Classic Batman '66 Production Art Surfaces

The 1966 “Batman” television series starring Adam West and Burt Ward earned a place in television history for its high camp and pop art aesthetic that captured the spirit of the Swinging Sixties. Now we’re getting a whole new appreciation for the work that went into creating its signature look, thanks to a series of production drawings unearthed by the Batgirl Bat-Trap blog.

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The concept art is the work of A. Leslie Thomas, a Hollywood veteran who had previously worked as an art director and production classic '50s B-movies like “I was a Teenage Werewolf,” and “Blood of Dracula.” His acrylic and ink sketches mostly convey the wacky style of the series, and the movie released between the first two seasons, but the colors are muted, and the aesthetic is more in line with pulp covers and comic books. The Technicolor psychedelia of the final filmed product is absent in these drawings, but all the other now familiar visual trappings are very much in evidence.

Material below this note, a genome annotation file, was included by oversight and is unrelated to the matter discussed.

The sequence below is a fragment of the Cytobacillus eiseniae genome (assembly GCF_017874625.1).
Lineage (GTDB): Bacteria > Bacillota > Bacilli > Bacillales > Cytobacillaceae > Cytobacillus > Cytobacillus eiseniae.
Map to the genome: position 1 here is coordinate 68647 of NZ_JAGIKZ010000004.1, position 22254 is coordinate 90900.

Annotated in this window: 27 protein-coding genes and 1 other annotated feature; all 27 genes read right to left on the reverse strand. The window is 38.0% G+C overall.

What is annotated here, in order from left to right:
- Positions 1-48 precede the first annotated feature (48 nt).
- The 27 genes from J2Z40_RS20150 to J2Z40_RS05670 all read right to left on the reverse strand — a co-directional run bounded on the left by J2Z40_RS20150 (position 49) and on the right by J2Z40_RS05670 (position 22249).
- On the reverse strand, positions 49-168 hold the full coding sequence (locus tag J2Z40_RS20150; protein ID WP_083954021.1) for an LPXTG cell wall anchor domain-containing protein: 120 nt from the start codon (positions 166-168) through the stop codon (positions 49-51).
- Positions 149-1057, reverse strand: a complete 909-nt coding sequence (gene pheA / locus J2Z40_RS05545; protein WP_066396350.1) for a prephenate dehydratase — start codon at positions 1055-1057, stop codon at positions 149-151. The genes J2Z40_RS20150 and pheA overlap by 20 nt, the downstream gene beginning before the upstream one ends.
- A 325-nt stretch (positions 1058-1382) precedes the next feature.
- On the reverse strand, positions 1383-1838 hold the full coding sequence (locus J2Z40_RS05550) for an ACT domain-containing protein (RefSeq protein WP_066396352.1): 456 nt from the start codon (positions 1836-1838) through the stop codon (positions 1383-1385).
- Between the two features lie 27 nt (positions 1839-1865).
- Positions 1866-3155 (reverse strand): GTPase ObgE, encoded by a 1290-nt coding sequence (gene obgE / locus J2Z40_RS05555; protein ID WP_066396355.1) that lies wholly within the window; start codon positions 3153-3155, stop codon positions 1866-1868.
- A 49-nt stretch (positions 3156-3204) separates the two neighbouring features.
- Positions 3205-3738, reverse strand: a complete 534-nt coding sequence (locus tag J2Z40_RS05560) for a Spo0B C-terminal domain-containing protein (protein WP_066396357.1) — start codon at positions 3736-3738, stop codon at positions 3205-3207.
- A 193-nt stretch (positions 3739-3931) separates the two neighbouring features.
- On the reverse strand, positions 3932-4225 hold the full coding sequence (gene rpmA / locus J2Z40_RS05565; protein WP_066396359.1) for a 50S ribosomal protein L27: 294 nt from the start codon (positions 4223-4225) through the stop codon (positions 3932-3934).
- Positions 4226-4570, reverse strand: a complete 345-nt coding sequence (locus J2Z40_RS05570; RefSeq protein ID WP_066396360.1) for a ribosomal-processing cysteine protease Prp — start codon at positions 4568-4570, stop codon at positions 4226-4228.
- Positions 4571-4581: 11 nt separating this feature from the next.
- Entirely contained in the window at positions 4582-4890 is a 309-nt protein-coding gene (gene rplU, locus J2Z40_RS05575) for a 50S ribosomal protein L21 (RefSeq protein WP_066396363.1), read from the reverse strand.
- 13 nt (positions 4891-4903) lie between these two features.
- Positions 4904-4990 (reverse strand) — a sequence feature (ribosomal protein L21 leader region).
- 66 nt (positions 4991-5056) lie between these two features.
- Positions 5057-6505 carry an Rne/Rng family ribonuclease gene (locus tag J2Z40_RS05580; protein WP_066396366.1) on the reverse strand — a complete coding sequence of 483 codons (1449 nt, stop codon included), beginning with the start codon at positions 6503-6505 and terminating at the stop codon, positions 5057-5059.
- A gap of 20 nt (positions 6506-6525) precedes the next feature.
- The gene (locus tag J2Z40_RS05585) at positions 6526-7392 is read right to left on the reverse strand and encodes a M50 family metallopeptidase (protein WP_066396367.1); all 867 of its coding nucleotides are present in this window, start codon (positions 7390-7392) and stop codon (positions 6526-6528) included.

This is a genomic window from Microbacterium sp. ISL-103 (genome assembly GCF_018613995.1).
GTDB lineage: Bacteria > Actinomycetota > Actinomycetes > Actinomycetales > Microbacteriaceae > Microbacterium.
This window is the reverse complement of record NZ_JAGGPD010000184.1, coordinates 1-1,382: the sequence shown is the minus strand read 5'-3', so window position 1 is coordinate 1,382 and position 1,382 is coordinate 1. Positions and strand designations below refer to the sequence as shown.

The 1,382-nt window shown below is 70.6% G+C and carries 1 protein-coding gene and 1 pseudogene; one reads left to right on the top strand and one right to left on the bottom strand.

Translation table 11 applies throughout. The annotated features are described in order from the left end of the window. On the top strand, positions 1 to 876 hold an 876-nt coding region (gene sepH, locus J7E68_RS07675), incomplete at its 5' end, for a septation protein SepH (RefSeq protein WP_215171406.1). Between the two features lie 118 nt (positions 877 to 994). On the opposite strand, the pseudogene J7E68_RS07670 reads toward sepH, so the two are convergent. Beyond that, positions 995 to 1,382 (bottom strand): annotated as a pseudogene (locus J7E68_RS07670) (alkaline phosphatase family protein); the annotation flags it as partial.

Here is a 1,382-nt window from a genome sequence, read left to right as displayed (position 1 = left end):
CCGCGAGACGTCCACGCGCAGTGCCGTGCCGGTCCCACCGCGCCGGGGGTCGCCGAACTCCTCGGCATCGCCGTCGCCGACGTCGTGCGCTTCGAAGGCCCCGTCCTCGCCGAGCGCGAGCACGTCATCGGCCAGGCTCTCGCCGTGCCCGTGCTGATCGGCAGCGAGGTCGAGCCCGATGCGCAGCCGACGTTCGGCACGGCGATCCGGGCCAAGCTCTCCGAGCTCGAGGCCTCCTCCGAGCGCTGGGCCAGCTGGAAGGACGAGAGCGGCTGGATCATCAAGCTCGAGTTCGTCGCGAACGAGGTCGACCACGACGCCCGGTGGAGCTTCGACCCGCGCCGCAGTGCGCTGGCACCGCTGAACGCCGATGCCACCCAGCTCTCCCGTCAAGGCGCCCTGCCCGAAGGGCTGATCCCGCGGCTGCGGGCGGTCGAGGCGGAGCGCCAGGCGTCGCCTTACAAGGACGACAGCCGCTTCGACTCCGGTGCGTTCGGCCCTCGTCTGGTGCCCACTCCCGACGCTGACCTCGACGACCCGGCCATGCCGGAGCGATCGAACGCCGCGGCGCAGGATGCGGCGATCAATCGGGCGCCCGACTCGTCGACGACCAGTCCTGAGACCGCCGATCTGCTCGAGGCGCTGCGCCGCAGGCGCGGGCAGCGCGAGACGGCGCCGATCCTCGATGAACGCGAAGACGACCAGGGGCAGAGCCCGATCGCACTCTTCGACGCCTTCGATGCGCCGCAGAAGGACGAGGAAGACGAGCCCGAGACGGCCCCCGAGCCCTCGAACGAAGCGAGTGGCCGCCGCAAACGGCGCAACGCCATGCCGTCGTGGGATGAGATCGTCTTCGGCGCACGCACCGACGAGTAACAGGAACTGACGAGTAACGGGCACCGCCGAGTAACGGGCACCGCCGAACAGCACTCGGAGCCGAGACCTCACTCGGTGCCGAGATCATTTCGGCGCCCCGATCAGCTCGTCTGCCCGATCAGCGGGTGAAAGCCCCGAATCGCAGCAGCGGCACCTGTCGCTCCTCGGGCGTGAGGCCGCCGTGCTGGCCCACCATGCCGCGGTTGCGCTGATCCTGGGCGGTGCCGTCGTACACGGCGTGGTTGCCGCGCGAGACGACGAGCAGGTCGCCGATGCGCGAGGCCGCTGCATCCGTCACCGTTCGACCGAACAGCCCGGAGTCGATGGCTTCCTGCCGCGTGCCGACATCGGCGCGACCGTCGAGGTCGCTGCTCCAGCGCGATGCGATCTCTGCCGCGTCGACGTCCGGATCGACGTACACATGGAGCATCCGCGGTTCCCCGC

At least one of the drawings showcased by Batgirl Bat-Trap belongs to Virginia Commonwealth University’s Comic Arts Collection. “Louie the Lilac’s Oil Vat Cellar” was painted for the third season episode, “Louie, The Lilac,” and features an interior view of Batgirl trapped in the lair of the violet-suited villain (played by Milton Berle), who dealt in illegal perfume and had a thing for flesh-eating lilacs.

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It is one of 38 “Batman” concept art pieces donated to the university in 2005 by alumnus David Anderson,  three of which were exhibited in late 2015 at the New-York Historical Society’s “Superheroes in Gotham” exhibition.

VCU’s collection “includes more than 50,000 comic books; the papers and drawings of political cartoonists and related manuscript collections; reference books and journals; science fiction, fantasy and comics-related fanzines; and original newspaper comic strip art.” It also houses the Will Eisner Comic Industry Awards Archives.

Another piece of Leslie Thomas concept art recently surfaced on "Antiques Roadshow" and was appraised at $6,000-$8,000 by Laura Woolley of the Collector’s Lab. The painting, depicting the infamous bar fight from “Batman: The Movie” was purchased by the current owner from a Virginia collector for $1,000,  and may at one time have been part of the larger collection that was donated to VCU.

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You can view the "Antiques Roadshow" appraisal video here.

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